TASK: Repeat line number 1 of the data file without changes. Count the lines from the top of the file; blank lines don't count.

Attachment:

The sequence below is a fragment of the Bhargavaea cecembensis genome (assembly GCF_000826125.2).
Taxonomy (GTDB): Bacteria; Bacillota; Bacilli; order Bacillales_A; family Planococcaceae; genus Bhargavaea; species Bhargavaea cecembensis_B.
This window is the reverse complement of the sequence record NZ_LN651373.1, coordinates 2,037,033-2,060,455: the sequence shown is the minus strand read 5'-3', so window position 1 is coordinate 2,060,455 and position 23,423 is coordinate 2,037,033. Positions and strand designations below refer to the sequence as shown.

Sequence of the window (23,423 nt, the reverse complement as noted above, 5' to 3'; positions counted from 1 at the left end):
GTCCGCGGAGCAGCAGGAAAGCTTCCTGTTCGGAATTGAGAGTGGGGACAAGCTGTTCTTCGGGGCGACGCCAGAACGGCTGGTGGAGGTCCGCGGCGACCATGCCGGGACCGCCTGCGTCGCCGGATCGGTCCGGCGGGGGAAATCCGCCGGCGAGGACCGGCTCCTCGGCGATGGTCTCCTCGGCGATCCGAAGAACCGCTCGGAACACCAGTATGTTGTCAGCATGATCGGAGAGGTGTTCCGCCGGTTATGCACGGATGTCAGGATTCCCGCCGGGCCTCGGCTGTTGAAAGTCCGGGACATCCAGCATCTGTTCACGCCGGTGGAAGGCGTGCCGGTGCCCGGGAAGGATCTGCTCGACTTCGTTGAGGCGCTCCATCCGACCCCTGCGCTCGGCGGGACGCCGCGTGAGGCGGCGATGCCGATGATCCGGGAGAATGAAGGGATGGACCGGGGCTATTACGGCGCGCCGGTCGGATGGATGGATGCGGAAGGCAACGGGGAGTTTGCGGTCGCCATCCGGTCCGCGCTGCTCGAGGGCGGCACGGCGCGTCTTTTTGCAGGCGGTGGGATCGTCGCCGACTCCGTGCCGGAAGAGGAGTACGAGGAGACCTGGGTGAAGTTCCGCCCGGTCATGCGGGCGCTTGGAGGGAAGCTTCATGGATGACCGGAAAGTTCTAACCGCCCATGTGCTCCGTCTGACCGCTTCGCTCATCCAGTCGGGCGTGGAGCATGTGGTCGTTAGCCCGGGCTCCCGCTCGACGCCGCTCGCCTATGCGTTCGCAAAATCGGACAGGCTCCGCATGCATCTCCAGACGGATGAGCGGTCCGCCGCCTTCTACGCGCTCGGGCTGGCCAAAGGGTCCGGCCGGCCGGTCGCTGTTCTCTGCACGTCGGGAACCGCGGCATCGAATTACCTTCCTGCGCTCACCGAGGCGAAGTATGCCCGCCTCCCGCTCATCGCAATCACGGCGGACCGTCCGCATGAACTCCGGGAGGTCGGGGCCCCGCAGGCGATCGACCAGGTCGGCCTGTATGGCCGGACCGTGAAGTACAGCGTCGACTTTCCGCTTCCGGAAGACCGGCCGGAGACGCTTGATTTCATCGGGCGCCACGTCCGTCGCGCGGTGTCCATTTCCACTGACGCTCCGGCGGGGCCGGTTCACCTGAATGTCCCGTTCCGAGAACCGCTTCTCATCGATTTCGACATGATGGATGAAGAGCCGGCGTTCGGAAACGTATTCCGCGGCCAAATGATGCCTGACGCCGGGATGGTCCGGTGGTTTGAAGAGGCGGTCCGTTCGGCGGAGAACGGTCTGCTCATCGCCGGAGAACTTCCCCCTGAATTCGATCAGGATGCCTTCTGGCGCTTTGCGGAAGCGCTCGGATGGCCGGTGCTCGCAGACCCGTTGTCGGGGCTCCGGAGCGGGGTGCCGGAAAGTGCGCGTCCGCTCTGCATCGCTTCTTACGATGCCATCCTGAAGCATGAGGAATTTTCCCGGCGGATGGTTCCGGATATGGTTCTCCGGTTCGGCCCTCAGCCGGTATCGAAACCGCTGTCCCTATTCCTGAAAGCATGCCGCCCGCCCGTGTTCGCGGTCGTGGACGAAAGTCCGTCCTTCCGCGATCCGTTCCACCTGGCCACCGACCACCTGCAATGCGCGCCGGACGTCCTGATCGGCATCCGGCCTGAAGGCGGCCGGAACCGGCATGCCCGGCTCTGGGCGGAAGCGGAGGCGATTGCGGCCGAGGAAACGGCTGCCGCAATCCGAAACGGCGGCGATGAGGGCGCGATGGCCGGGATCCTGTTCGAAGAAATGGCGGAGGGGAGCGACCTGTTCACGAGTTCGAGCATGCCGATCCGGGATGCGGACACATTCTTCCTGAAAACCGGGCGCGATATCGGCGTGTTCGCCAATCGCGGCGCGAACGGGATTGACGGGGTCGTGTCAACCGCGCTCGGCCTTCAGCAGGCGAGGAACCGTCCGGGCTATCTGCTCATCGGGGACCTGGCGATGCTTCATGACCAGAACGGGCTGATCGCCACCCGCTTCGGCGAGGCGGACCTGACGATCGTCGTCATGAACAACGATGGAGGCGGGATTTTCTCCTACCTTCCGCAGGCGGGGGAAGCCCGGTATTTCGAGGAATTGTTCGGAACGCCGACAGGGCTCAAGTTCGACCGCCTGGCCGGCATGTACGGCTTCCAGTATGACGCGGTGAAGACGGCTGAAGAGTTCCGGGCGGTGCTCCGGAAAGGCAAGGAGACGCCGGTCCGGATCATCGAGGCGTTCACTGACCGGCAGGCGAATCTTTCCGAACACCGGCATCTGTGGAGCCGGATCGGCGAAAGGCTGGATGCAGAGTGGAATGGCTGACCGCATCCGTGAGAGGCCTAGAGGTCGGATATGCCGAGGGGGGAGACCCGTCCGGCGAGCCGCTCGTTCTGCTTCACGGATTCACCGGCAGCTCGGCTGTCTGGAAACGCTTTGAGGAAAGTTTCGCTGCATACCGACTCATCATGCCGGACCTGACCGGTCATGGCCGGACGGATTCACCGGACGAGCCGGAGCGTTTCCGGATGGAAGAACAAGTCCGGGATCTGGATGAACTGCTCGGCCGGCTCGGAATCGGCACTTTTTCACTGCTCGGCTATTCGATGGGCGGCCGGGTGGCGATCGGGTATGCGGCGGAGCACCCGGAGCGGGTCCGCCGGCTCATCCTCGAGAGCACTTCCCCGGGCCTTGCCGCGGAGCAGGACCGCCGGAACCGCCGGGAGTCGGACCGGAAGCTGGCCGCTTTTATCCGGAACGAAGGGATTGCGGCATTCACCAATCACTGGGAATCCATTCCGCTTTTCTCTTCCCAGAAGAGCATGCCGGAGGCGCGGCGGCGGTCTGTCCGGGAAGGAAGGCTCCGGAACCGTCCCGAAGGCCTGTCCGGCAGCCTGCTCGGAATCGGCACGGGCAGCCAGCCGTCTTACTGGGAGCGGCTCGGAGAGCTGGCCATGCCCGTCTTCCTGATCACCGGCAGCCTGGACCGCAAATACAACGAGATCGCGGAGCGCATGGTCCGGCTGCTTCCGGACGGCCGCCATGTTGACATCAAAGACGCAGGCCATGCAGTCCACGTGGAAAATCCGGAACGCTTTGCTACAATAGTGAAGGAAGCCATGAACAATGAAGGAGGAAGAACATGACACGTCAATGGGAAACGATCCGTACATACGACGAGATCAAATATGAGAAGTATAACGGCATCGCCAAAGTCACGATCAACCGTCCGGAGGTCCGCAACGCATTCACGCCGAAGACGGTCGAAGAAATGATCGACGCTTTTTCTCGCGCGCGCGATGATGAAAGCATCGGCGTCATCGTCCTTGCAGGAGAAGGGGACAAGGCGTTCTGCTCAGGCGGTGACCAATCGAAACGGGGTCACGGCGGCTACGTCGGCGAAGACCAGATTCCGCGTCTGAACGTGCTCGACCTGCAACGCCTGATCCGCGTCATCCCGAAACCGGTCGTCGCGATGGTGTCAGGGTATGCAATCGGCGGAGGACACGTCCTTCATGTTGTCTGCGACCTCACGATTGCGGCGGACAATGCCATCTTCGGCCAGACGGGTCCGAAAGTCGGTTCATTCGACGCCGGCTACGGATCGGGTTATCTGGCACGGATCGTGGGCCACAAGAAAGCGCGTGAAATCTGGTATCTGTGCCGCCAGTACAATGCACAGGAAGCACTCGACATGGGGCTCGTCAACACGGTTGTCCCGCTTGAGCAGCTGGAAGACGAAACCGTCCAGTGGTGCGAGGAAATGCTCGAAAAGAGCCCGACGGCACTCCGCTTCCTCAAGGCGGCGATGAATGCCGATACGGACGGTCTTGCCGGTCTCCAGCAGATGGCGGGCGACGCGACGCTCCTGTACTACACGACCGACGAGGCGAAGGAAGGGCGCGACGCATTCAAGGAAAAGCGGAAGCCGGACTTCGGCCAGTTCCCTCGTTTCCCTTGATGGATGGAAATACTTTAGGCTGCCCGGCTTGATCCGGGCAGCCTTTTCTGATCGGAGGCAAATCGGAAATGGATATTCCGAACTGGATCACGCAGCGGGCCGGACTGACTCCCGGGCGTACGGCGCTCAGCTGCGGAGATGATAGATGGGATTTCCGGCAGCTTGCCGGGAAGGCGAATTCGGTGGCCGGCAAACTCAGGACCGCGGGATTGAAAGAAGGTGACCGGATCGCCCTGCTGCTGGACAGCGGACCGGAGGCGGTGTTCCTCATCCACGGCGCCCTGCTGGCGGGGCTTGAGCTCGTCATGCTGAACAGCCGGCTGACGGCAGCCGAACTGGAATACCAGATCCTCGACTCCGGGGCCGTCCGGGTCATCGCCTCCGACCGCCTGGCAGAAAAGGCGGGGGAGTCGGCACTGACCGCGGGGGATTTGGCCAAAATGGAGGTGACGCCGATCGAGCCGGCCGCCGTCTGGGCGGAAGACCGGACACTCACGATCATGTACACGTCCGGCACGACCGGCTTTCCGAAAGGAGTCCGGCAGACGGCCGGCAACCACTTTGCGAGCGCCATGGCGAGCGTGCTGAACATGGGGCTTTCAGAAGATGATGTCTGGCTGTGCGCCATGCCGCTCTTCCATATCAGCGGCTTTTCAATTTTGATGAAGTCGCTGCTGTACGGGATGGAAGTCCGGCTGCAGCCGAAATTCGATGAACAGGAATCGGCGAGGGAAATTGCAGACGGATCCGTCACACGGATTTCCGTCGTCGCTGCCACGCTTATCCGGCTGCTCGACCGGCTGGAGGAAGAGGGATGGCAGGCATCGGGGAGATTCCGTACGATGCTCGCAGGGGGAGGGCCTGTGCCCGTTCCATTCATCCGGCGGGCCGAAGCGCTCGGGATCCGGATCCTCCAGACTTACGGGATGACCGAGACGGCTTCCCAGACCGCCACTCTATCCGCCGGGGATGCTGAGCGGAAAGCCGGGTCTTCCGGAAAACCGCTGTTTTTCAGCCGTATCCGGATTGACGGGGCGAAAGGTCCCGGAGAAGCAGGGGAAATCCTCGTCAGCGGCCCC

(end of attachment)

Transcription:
The sequence below is a fragment of the Bhargavaea cecembensis genome (assembly GCF_000826125.2).